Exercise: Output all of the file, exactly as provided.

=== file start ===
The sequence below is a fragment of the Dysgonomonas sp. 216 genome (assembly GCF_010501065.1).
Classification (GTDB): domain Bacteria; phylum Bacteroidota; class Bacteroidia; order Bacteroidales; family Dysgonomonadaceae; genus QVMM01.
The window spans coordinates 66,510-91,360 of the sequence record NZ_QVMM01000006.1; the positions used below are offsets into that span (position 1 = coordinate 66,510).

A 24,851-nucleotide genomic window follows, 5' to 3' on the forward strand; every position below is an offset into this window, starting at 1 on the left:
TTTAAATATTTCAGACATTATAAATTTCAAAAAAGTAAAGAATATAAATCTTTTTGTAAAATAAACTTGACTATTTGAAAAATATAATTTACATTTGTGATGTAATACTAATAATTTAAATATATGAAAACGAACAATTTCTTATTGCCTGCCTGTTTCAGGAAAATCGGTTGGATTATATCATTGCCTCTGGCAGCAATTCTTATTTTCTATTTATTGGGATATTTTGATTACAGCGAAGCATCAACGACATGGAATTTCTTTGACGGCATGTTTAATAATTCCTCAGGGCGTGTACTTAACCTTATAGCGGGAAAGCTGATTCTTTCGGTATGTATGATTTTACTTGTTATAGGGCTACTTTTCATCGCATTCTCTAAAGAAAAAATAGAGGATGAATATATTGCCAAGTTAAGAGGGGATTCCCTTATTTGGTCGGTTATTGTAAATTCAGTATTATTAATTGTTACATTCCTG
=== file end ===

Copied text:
The sequence below is a fragment of the Dysgonomonas sp. 216 genome (assembly GCF_010501065.1).
Classification (GTDB): domain Bacteria; phylum Bacteroidota; class Bacteroidia; order Bacteroidales; family Dysgonomonadaceae; genus QVMM01.
The window spans coordinates 66,510-91,360 of the sequence record NZ_QVMM01000006.1; the positions used below are offsets into that span (position 1 = coordinate 66,510).

A 24,851-nucleotide genomic window follows, 5' to 3' on the forward strand; every position below is an offset into this window, starting at 1 on the left:
TTTAAATATTTCAGACATTATAAATTTCAAAAAAGTAAAGAATATAAATCTTTTTGTAAAATAAACTTGACTATTTGAAAAATATAATTTACATTTGTGATGTAATACTAATAATTTAAATATATGAAAACGAACAATTTCTTATTGCCTGCCTGTTTCAGGAAAATCGGTTGGATTATATCATTGCCTCTGGCAGCAATTCTTATTTTCTATTTATTGGGATATTTTGATTACAGCGAAGCATCAACGACATGGAATTTCTTTGACGGCATGTTTAATAATTCCTCAGGGCGTGTACTTAACCTTATAGCGGGAAAGCTGATTCTTTCGGTATGTATGATTTTACTTGTTATAGGGCTACTTTTCATCGCATTCTCTAAAGAAAAAATAGAGGATGAATATATTGCCAAGTTAAGAGGGGATTCCCTTATTTGGTCGGTTATTGTAAATTCAGTATTATTAATTGTTACATTCCTG